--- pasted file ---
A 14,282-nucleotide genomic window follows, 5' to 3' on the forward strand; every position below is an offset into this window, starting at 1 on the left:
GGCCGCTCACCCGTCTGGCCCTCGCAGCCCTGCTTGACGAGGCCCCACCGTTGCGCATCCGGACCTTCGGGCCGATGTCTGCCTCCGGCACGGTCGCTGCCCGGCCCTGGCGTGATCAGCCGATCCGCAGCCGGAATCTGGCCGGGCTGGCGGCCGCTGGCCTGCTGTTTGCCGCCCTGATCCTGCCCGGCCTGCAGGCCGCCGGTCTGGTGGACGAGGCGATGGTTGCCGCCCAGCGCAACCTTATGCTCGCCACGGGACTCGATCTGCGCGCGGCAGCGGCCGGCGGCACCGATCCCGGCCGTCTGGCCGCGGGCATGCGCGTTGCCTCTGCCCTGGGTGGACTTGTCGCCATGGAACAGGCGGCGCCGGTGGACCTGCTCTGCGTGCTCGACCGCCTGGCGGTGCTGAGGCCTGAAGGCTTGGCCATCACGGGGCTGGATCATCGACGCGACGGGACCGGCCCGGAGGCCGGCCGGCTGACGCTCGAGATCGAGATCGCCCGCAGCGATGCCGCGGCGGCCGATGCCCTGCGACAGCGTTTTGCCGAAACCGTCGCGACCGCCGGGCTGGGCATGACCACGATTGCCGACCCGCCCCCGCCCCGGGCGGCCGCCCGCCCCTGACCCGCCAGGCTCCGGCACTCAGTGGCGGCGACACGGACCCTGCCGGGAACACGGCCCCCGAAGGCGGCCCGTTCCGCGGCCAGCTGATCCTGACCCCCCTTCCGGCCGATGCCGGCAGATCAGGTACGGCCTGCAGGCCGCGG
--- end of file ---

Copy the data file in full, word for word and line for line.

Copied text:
A 14,282-nucleotide genomic window follows, 5' to 3' on the forward strand; every position below is an offset into this window, starting at 1 on the left:
GGCCGCTCACCCGTCTGGCCCTCGCAGCCCTGCTTGACGAGGCCCCACCGTTGCGCATCCGGACCTTCGGGCCGATGTCTGCCTCCGGCACGGTCGCTGCCCGGCCCTGGCGTGATCAGCCGATCCGCAGCCGGAATCTGGCCGGGCTGGCGGCCGCTGGCCTGCTGTTTGCCGCCCTGATCCTGCCCGGCCTGCAGGCCGCCGGTCTGGTGGACGAGGCGATGGTTGCCGCCCAGCGCAACCTTATGCTCGCCACGGGACTCGATCTGCGCGCGGCAGCGGCCGGCGGCACCGATCCCGGCCGTCTGGCCGCGGGCATGCGCGTTGCCTCTGCCCTGGGTGGACTTGTCGCCATGGAACAGGCGGCGCCGGTGGACCTGCTCTGCGTGCTCGACCGCCTGGCGGTGCTGAGGCCTGAAGGCTTGGCCATCACGGGGCTGGATCATCGACGCGACGGGACCGGCCCGGAGGCCGGCCGGCTGACGCTCGAGATCGAGATCGCCCGCAGCGATGCCGCGGCGGCCGATGCCCTGCGACAGCGTTTTGCCGAAACCGTCGCGACCGCCGGGCTGGGCATGACCACGATTGCCGACCCGCCCCCGCCCCGGGCGGCCGCCCGCCCCTGACCCGCCAGGCTCCGGCACTCAGTGGCGGCGACACGGACCCTGCCGGGAACACGGCCCCCGAAGGCGGCCCGTTCCGCGGCCAGCTGATCCTGACCCCCCTTCCGGCCGATGCCGGCAGATCAGGTACGGCCTGCAGGCCGCGG